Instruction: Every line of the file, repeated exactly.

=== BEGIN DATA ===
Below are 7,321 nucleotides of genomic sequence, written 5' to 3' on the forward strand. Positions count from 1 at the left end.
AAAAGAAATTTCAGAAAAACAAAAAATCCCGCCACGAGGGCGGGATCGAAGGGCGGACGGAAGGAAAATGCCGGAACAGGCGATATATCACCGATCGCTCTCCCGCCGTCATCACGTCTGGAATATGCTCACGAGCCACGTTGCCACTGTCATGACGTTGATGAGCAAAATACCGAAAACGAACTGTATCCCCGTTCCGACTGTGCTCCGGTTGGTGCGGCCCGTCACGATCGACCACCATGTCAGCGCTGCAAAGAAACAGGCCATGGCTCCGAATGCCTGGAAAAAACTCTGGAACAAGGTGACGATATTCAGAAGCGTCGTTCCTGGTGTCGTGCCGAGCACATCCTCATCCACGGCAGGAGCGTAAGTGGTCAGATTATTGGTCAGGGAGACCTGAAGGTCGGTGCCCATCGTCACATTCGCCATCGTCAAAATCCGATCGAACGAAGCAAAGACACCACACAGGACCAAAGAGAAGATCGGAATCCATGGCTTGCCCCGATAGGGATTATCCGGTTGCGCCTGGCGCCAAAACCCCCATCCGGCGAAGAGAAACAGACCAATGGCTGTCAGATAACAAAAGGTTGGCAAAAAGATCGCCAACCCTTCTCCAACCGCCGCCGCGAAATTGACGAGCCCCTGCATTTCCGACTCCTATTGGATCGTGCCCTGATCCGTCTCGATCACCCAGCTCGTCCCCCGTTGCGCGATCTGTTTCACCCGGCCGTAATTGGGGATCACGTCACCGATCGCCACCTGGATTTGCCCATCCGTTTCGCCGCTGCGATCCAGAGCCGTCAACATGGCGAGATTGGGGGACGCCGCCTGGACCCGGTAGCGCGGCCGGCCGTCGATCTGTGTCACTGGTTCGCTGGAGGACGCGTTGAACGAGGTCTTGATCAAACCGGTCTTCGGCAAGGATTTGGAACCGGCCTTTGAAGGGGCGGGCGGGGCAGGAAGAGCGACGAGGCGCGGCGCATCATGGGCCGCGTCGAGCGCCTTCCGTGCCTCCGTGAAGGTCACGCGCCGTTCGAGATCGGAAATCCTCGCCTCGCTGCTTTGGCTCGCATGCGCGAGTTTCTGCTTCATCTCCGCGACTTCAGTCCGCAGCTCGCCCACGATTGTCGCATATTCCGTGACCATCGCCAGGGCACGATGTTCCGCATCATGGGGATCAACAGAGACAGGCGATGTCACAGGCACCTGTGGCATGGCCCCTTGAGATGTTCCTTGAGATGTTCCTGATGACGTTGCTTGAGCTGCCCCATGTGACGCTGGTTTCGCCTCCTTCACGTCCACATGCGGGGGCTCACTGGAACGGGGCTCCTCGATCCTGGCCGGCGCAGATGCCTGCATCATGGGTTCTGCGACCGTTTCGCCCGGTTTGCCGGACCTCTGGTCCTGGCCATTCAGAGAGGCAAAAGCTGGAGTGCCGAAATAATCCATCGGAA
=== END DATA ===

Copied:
Below are 7,321 nucleotides of genomic sequence, written 5' to 3' on the forward strand. Positions count from 1 at the left end.
AAAAGAAATTTCAGAAAAACAAAAAATCCCGCCACGAGGGCGGGATCGAAGGGCGGACGGAAGGAAAATGCCGGAACAGGCGATATATCACCGATCGCTCTCCCGCCGTCATCACGTCTGGAATATGCTCACGAGCCACGTTGCCACTGTCATGACGTTGATGAGCAAAATACCGAAAACGAACTGTATCCCCGTTCCGACTGTGCTCCGGTTGGTGCGGCCCGTCACGATCGACCACCATGTCAGCGCTGCAAAGAAACAGGCCATGGCTCCGAATGCCTGGAAAAAACTCTGGAACAAGGTGACGATATTCAGAAGCGTCGTTCCTGGTGTCGTGCCGAGCACATCCTCATCCACGGCAGGAGCGTAAGTGGTCAGATTATTGGTCAGGGAGACCTGAAGGTCGGTGCCCATCGTCACATTCGCCATCGTCAAAATCCGATCGAACGAAGCAAAGACACCACACAGGACCAAAGAGAAGATCGGAATCCATGGCTTGCCCCGATAGGGATTATCCGGTTGCGCCTGGCGCCAAAACCCCCATCCGGCGAAGAGAAACAGACCAATGGCTGTCAGATAACAAAAGGTTGGCAAAAAGATCGCCAACCCTTCTCCAACCGCCGCCGCGAAATTGACGAGCCCCTGCATTTCCGACTCCTATTGGATCGTGCCCTGATCCGTCTCGATCACCCAGCTCGTCCCCCGTTGCGCGATCTGTTTCACCCGGCCGTAATTGGGGATCACGTCACCGATCGCCACCTGGATTTGCCCATCCGTTTCGCCGCTGCGATCCAGAGCCGTCAACATGGCGAGATTGGGGGACGCCGCCTGGACCCGGTAGCGCGGCCGGCCGTCGATCTGTGTCACTGGTTCGCTGGAGGACGCGTTGAACGAGGTCTTGATCAAACCGGTCTTCGGCAAGGATTTGGAACCGGCCTTTGAAGGGGCGGGCGGGGCAGGAAGAGCGACGAGGCGCGGCGCATCATGGGCCGCGTCGAGCGCCTTCCGTGCCTCCGTGAAGGTCACGCGCCGTTCGAGATCGGAAATCCTCGCCTCGCTGCTTTGGCTCGCATGCGCGAGTTTCTGCTTCATCTCCGCGACTTCAGTCCGCAGCTCGCCCACGATTGTCGCATATTCCGTGACCATCGCCAGGGCACGATGTTCCGCATCATGGGGATCAACAGAGACAGGCGATGTCACAGGCACCTGTGGCATGGCCCCTTGAGATGTTCCTTGAGATGTTCCTGATGACGTTGCTTGAGCTGCCCCATGTGACGCTGGTTTCGCCTCCTTCACGTCCACATGCGGGGGCTCACTGGAACGGGGCTCCTCGATCCTGGCCGGCGCAGATGCCTGCATCATGGGTTCTGCGACCGTTTCGCCCGGTTTGCCGGACCTCTGGTCCTGGCCATTCAGAGAGGCAAAAGCTGGAGTGCCGAAATAATCCATCGGAA